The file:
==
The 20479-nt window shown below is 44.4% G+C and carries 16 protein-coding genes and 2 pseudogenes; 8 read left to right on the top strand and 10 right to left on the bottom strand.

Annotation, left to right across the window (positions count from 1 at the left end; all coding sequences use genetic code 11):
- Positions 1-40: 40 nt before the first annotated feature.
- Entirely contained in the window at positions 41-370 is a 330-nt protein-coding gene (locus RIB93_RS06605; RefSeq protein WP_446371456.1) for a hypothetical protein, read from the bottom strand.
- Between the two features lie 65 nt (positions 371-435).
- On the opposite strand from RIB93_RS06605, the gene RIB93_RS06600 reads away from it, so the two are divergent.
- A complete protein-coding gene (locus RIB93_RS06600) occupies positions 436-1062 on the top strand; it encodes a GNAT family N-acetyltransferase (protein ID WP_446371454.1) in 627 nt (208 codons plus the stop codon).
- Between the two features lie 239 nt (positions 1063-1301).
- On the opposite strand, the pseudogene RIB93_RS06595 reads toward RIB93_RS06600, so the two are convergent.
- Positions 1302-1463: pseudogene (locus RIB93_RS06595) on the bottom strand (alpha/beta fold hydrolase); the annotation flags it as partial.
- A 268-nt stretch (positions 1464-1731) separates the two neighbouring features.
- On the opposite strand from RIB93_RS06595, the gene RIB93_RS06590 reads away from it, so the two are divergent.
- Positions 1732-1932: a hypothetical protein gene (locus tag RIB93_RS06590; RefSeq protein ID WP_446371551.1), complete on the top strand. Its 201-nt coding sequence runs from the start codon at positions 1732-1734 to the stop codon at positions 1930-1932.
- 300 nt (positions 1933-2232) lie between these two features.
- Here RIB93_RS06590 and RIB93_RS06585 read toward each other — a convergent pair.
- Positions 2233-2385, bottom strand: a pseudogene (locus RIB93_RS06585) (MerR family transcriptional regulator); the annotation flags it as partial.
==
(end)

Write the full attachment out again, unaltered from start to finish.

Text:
The 20479-nt window shown below is 44.4% G+C and carries 16 protein-coding genes and 2 pseudogenes; 8 read left to right on the top strand and 10 right to left on the bottom strand.

Annotation, left to right across the window (positions count from 1 at the left end; all coding sequences use genetic code 11):
- Positions 1-40: 40 nt before the first annotated feature.
- Entirely contained in the window at positions 41-370 is a 330-nt protein-coding gene (locus RIB93_RS06605; RefSeq protein WP_446371456.1) for a hypothetical protein, read from the bottom strand.
- Between the two features lie 65 nt (positions 371-435).
- On the opposite strand from RIB93_RS06605, the gene RIB93_RS06600 reads away from it, so the two are divergent.
- A complete protein-coding gene (locus RIB93_RS06600) occupies positions 436-1062 on the top strand; it encodes a GNAT family N-acetyltransferase (protein ID WP_446371454.1) in 627 nt (208 codons plus the stop codon).
- Between the two features lie 239 nt (positions 1063-1301).
- On the opposite strand, the pseudogene RIB93_RS06595 reads toward RIB93_RS06600, so the two are convergent.
- Positions 1302-1463: pseudogene (locus RIB93_RS06595) on the bottom strand (alpha/beta fold hydrolase); the annotation flags it as partial.
- A 268-nt stretch (positions 1464-1731) separates the two neighbouring features.
- On the opposite strand from RIB93_RS06595, the gene RIB93_RS06590 reads away from it, so the two are divergent.
- Positions 1732-1932: a hypothetical protein gene (locus tag RIB93_RS06590; RefSeq protein ID WP_446371551.1), complete on the top strand. Its 201-nt coding sequence runs from the start codon at positions 1732-1734 to the stop codon at positions 1930-1932.
- 300 nt (positions 1933-2232) lie between these two features.
- Here RIB93_RS06590 and RIB93_RS06585 read toward each other — a convergent pair.
- Positions 2233-2385, bottom strand: a pseudogene (locus RIB93_RS06585) (MerR family transcriptional regulator); the annotation flags it as partial.